F-Pit Museum, Washington

Opened in 1976, the F-Pit Museum tells the story of the ‘F-Pit’ coal mine which was established in the late eighteenth century as part of the New Washington Colliery. At its peak the mine produced 86,000 tonnes of coal annually and employed more than 1,500 workers but production ceased in the 1960s.

Bids to deliver the contract will be evaluated 40 per cent on quality, 10 per cent social value and 50 per cent on cost. Applicants must hold employer’s liability insurance of £10 million, public liability insurance of £10 million and professional indemnity insurance of £5 million.

Competition details

According to the brief: ‘Washington F Pit Engine House is currently on Historic England’s Heritage At Risk Register as a result of its significant underuse and some outstanding repair needs not addressed by recent urgent repair works.

Project title Appointment of Accredited Conservation Architect-Led Multi-Disciplinary Design Team Washington F-Pit Museum
Client Sunderland City Council
Contract value £2.2 million
First round deadline Midday, 18 December 2023
Restrictions Applicants must provide up to three examples that demonstrate that they can meet the technical and professional ability criteria of the project
More information https://www.find-tender.service.gov.uk/Notice/034062-2023


‘The development of the F-Pit Museum, including a new visitor centre and café on the site, alongside improvements to Albany Park, provides a significant opportunity to provide the Museum with a viable and sustainable long-term future and for the wider site to play a more strategic role in attracting visitors to Washington and the wider City, and regenerating the local neighbourhood.’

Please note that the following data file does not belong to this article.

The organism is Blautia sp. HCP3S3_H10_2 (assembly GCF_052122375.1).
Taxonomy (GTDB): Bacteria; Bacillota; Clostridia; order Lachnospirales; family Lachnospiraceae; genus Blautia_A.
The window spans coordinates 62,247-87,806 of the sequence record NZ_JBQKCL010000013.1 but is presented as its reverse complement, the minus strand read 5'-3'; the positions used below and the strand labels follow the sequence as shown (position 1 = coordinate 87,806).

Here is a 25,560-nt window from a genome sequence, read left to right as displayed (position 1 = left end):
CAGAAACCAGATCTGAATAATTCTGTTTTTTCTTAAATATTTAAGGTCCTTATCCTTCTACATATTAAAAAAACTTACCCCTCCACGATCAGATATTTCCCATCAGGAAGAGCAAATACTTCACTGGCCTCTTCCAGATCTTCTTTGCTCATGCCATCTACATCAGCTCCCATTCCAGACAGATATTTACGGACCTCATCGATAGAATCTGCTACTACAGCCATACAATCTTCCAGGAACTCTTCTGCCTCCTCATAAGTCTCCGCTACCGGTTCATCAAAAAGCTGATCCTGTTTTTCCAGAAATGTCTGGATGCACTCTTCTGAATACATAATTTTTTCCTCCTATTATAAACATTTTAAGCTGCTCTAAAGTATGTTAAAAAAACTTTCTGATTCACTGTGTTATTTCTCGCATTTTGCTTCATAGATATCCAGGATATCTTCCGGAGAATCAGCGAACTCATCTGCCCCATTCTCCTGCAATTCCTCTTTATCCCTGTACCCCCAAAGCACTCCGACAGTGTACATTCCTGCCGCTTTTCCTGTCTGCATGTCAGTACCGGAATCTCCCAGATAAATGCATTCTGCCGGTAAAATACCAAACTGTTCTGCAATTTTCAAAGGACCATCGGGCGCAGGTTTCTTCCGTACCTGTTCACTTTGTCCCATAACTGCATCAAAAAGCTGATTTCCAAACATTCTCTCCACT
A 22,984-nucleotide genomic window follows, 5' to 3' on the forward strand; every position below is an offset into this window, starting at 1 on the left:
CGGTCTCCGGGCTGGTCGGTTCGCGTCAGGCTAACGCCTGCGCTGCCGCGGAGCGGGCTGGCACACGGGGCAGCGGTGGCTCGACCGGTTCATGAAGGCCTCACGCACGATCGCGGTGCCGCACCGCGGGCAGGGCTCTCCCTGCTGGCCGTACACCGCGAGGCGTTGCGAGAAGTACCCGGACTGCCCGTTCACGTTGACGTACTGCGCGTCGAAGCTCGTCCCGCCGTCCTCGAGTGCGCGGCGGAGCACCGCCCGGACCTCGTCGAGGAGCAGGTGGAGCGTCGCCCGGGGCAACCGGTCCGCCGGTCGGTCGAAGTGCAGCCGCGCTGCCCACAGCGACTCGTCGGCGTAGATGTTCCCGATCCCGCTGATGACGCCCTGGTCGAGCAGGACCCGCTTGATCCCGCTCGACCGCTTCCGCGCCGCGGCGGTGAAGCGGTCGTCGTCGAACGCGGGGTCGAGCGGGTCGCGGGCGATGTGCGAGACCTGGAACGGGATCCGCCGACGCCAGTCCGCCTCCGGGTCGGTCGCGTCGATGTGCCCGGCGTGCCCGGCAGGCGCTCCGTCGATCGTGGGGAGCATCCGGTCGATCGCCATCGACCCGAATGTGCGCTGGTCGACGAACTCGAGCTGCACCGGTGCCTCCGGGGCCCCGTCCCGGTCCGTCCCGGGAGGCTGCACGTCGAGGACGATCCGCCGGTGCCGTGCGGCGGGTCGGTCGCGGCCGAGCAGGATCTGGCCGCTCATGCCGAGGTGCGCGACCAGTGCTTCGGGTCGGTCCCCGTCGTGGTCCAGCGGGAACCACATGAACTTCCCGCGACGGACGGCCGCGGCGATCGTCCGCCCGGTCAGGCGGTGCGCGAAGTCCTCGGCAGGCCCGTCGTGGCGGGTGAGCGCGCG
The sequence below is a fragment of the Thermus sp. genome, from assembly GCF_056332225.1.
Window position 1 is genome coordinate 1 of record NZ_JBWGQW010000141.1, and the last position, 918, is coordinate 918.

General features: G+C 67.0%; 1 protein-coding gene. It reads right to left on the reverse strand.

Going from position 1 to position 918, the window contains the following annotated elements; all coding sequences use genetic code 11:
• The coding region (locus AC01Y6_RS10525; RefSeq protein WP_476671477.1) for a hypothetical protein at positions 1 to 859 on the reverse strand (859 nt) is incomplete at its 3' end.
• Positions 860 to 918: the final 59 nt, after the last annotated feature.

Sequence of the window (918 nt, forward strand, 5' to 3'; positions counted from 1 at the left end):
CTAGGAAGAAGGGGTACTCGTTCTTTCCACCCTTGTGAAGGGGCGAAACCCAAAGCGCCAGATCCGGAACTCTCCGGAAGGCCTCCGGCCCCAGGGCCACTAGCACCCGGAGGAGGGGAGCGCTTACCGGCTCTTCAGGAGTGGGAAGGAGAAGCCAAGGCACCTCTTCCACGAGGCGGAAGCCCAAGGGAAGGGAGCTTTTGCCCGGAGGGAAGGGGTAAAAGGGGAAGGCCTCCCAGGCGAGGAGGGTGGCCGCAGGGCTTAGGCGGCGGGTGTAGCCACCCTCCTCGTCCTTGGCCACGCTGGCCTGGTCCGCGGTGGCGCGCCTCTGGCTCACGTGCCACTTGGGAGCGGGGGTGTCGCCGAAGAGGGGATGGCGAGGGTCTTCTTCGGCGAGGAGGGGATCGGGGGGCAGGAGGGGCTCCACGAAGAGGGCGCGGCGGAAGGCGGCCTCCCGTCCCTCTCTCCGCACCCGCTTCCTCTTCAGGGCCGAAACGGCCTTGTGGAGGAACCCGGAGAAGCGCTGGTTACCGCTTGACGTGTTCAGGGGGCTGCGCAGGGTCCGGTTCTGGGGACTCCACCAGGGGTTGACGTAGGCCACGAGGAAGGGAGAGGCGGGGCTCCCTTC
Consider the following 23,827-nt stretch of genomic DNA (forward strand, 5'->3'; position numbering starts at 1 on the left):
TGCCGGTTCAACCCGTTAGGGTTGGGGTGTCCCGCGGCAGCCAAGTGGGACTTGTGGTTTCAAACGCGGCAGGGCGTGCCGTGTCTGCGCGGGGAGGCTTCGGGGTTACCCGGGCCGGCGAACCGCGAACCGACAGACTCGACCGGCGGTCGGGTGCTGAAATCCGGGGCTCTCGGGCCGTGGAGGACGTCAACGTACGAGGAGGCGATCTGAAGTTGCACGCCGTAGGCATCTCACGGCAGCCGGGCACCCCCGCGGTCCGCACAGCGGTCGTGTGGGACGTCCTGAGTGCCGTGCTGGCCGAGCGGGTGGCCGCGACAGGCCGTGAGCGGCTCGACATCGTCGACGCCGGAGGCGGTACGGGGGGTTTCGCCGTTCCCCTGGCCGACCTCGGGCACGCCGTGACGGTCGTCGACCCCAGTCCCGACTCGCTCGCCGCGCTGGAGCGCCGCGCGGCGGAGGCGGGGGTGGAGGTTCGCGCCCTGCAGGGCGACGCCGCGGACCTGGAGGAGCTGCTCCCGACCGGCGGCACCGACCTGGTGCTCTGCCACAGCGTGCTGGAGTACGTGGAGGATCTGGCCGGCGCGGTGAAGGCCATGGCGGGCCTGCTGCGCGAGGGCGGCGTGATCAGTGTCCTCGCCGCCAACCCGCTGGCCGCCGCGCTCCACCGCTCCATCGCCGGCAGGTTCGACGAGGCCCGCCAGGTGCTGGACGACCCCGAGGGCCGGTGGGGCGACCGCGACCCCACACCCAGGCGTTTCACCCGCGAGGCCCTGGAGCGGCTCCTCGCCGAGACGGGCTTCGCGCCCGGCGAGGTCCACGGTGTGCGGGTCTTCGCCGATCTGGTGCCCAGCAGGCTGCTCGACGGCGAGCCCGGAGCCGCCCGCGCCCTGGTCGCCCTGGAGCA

The winning architect-led multi-disciplinary design team will draw up plans for a new visitor centre and café at the F-Pit Museum along with repairs to the historic F-Pit Engine House, parking upgrades and public realm improvements.

The project, planned to complete in 2027, aims to boost visitor numbers to the museum which is currently on Historic England’s Heritage At Risk Register and only receives around 1,000 visitors a year. Key aims include securing a ‘viable and sustainable long-term future’ for the site and drawing new visitors to Washington and Sunderland.

‘The Museum is currently limited in its offer and attracts approximately only 1000 visitors across the year. It is however one of the City’s most important heritage assets and a well-known landmark, and a popular and valued asset within the local community.

Key aims of the latest project include celebrating local industrial mining heritage and finding a new use for the current ‘underused’ heritage attraction. It will deliver a new heritage visitor centre, café and outdoor exhibition space while existing historic structures will be restored.